Missouri River

The Missouri River provides drinking water to millions of people and critical habitat for fish and wildlife. America's longest river (it beats out the Mississippi by 21 miles!) is also the backbone of a booming outdoor recreation industry that benefits communities throughout the river basin. Management of this immense watershed links people across ten states and two Canadian provinces.

Unfortunately, the Missouri River and the natural resources throughout its watershed are in trouble. Threats to the river and land around it include:

  • Fish and wildlife habitat destruction
  • Water quality problems involving sediment and pollution
  • Invasive species
  • Wetland and grassland loss
  • Conflicts over river management

The clock is ticking for many of the area's native fish and wildlife species. Three have been placed on the Federal Threatened and Endangered Species Lists (pallid sturgeon, least tern, piping plover) and 51 native fish species are rare or declining in the lower Missouri River.

There is hope! The League believes that a healthy Missouri River will be able to produce self-sustaining fish and wildlife populations. We just need to work together to get there.

Fortunately, what’s good for the recovery of the Missouri River is also good for water quality, wetlands, flood protection, outdoor recreation, and local economies.

Proposed Recovery Plan a Cause for Concern (April 2017)

The Izaak Walton League does not support the narrow range of options provided in the Corps of Engineers' draft recovery plan for the Missouri River. Read more details below:

Missouri River: Clay County Park. Photo credit Paul Lepisto.

What You Can Do

You can make a real difference for the Missouri River and everyone who relies on it. We have a few ideas to get you started:

  • Advocate for habitat restoration and recovery efforts with local, state, and national elected officials. Recovery efforts currently lack adequate funding. Officials need to hear that the river's health is important to you.
  • Establish a Save Our Streams (SOS) program to monitor the quality of local waters that drain into the Missouri River. We have all the information you need to get started on stream monitoring (it's easier than you might think!). By identifying local pollution problems, you prevent pollution from flowing downstream. Organize clean-ups along local streams, rivers, and lakes to make them healthier for fish and wildlife.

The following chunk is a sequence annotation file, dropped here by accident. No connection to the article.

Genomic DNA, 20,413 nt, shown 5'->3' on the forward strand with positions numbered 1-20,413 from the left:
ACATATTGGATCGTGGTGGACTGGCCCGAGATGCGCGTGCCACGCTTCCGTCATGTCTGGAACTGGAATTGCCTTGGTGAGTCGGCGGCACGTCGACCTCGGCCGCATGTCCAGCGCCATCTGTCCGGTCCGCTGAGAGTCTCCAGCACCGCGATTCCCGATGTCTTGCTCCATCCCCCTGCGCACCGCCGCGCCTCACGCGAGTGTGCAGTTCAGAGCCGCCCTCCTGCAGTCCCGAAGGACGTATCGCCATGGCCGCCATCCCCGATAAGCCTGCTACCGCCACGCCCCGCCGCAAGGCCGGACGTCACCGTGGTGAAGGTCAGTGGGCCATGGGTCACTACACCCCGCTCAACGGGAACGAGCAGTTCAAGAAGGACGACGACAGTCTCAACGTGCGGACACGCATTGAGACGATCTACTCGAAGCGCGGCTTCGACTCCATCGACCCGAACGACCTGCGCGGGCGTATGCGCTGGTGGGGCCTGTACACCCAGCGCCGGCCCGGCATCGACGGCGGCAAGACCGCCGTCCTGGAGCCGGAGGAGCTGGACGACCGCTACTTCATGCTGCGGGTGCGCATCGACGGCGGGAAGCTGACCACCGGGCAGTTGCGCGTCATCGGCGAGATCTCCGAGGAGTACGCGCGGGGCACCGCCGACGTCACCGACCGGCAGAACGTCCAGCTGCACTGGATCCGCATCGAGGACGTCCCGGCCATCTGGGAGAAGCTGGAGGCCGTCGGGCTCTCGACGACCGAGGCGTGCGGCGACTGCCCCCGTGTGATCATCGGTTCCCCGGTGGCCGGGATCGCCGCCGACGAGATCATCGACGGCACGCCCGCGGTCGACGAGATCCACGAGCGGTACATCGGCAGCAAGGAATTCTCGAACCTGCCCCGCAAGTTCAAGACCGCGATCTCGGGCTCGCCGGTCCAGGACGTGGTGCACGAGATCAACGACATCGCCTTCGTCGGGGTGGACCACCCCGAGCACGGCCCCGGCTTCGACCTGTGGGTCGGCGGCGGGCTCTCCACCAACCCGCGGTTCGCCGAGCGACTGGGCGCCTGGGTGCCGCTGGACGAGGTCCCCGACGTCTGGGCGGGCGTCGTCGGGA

• Coordinate invasive species awareness events to teach boaters and anglers how to prevent the spread of aquatic invasive species. We have a Web page that outlines the three simple steps: Clean. Drain. Dry. 
  • Support conservation programs that protect wetlands and grasslands. These areas provide critical habitat for thousands of species of fish and wildlife, but they are rapidly disappearing. An important way you can get involved is by speaking out about agriculture programs that affect wetlands and grasslands
  • Attend Army Corps of Engineers meetings and speak up on how you want the Missouri River to be managed. The Corps holds public meetings and comment periods on their Annual Operating Plan to take input from the public. Take advantage of this opportunity and make sure the Corps knows your priorities for the river.

BACKGROUND: Economic Impact of Outdoor Recreation

Hunting, fishing, boating, and other types of outdoor recreation help fuel the economies of Missouri River basin states. An incredible network of lands, waters, and other natural resources – often with the Missouri River as a focal point – support these activities. According to the 2006 National Survey of Fishing, Hunting, and Wildlife-Associated Recreation, produced by the U.S. Fish and Wildlife Service, participation rates for wildlife-related recreation in Missouri River states are the highest in the country. In the region called West North Central (North Dakota, South Dakota, Nebraska, Kansas, Minnesota, Iowa, and Missouri), which includes six of the eight Missouri River states:

  • Hunting participation among residents is 12 percent (compared with a national rate of 5 percent)
  • Fishing participation among residents is 21 percent (compared with 13 percent nationally)
  • Around-the-home wildlife-watching rates are 42 percent (compared with a 30 percent national rate).

Although this region has just 7 percent of the nation’s total population, 25 percent of residents hunt or fish (the highest percentage of a regional population in the country). Participation in wildlife-associated recreation by residents and visitors in the West North Central states totals more than 9 million people per year. Montana adds 950,000 participants each year; Wyoming another 762,000. Annual expenditures for wildlife-associated recreation in Iowa, Kansas, Missouri, Montana, Nebraska, North Dakota, South Dakota, and Wyoming combined is $8.9 billion. In addition, according to research conducted for the Outdoor Industry Foundation by Southwick Associates, estimated economic activity in West North Central states related to paddling reaches $889 million per year.

Hunting, fishing, paddling, and wildlife watching provide tremendous economic benefits at the state and local levels. And each of these activities depends on clean water and healthy ecosystems.